behavioral disorders in children


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behavioral disorders in children

  2. 2. Definition A child is said to have a behavioral disorder when he or she demonstrates behavior that is noticeably different from that expected in the school or community. In simpler terms - a child who is not doing what adults want him to do at a particular time.
  3. 3. Common behavioral disorders Separation anxiety Thumb sucking Bruxism Head banging Body rocking Stuttering Pica
  4. 4. Contd… Nail biting Breath holding spells Temper tantrums Enuresis Tics Encopresis Sibling rivalry
  5. 5. Separation Anxiety
  6. 6.  Separation anxiety is a perfectly normal part of childhood development Around the first birthday, many kids develop separation anxiety, getting upset when a parent tries to leave them with someone else.
  7. 7.  Sometime between 6-7 months, babies develop a sense of object permanence They begin to learn that things and people exist even when theyre out of sight. The same thing occurs with a parent. Babies realize that parents are not there and think they have gone away. The child will start do whatever he or she can to prevent this from happening.
  8. 8. Thumb Sucking
  9. 9. Thumb sucking: Thumb sucking is initially a biologically driven reflexive behavior that is often documented in utero and in young infants. In older infants and toddler, the behavior is reinforced as a form of self stimulation or self comfort and most frequently observed when the child is sleepy, hungry, frustrated or fatigued.
  10. 10. Contd.. Children who have stopped thumb sucking may resume the behavior after an acute or chronic distressing event, such as illness, hospitalisation or separation. Sometimes other fingers are also involved.
  11. 11. Thumb Sucking Causes Babies and young children use it to comfort themselves when they feel hungry, afraid, restless, quiet, sleepy, or bored. Thumb-sucking can be an indication of maladjustment or lack of love.
  12. 12. Does thumb-sucking cause any problems? Malocclusion and malalignment of the teeth Difficulty in mastication and swallowing Deformity of the thumb Facial distortion Speech difficulties with consonants( D and T) Gastro intestinal infections.
  13. 13. When to treat them: Develop dental or speech problems Continue to suck thumb after the age of 4 or 5. Also pull their hair especially when they are between 12 and 24 months of age. Feel embarrassed or are teased or shamed by other people because of the behavior. Ask for help to stop the behavior.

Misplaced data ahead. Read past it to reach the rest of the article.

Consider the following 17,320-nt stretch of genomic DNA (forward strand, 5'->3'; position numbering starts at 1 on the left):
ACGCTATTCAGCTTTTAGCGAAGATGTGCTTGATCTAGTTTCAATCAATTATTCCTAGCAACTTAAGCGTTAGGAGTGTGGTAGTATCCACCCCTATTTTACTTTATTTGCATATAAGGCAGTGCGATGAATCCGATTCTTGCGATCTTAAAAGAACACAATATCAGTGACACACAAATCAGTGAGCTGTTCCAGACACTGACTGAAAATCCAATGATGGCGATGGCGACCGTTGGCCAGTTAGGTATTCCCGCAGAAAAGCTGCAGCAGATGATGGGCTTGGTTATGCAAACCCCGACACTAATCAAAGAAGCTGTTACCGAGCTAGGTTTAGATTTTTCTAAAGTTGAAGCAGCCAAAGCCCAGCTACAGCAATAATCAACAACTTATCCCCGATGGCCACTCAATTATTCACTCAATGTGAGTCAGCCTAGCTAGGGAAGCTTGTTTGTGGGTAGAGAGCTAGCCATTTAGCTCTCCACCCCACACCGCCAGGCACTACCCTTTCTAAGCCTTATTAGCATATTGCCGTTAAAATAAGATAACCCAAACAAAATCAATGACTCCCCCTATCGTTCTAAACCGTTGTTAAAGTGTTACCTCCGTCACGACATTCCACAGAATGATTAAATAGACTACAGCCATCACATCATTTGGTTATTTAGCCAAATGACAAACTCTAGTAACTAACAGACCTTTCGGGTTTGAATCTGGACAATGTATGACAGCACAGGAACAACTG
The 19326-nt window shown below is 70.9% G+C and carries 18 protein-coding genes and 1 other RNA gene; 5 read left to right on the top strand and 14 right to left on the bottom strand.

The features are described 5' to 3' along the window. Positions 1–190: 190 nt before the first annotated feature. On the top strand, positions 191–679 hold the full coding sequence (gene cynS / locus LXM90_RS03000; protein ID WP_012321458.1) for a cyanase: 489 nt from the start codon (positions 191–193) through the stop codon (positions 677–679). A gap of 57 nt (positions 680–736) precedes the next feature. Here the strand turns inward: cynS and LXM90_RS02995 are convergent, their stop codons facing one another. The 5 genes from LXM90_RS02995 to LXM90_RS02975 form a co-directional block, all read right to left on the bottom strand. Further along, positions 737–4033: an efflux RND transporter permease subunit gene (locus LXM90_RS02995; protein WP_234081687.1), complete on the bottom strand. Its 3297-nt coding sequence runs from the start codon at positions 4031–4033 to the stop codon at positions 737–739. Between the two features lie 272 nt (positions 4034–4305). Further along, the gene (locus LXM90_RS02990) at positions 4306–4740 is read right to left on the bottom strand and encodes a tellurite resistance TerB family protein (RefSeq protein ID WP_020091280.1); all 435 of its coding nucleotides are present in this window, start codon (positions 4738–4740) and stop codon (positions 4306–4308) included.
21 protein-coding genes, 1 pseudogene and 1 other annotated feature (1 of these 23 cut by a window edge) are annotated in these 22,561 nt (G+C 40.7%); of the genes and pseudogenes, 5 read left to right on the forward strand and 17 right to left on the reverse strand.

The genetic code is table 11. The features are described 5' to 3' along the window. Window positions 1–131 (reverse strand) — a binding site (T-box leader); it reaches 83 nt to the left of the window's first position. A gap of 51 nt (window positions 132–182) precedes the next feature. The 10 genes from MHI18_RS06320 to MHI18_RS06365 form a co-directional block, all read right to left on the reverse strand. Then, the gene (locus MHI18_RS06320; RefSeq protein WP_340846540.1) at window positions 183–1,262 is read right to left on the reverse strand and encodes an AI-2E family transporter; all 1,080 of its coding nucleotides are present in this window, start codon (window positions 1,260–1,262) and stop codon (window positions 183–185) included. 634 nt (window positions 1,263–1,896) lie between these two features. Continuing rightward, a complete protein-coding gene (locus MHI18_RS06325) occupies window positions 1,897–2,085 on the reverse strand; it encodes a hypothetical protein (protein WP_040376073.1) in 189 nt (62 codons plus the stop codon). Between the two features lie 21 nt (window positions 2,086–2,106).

14. 14. Tackling thumb-sucking Give child extra attention and observe if conflicts or anxiety provoke thumb sucking. Reward the child for progress made towards her goal. Paint something that taste bad on his thumb, like vinegar with his permission. Distract the child when you see putting her thumb in mouth. Keep the hand busy Follow hygienic measures to prevent complications.
  15. 15. Bruxism (Teeth grinding): It is one of the commonest habit disorders in children, characterized by non functional repeated grinding of the teeth with a high pitched sound, usually during sleep. Bruxism is usually considered as a tension discharge activity for a child’s unexpressed anger or anxiety.• Begins in first 5 yrs of life.• May lead to problems with dental occlusion
  16. 16. Contd… It is often associated with1. Abnormal sleep activity.2. Familial behavior pattern.3. Pinworm infestation.4. Neurological diseases. E.g. Cerebral palsy
  17. 17. MANAGEMENT: Behavior modification via possible reinforcement.  Relaxing stories at bedtime  Reviews fears and angers experienced during day  Praise child  Emotional support Parental counselling. Psychotherapy
  18. 18. Contd.. Pharmacotherapy (eg.) diazepam. Persistent bruxism leads to muscular or temperomandibular joint pain. Dental referral necessary.
  19. 19. HEAD BANGING: This can occur in 3-19% of developmentally normal children younger than three years. It is more frequently observed in children with autism or developmental delay and those living in institutional environments.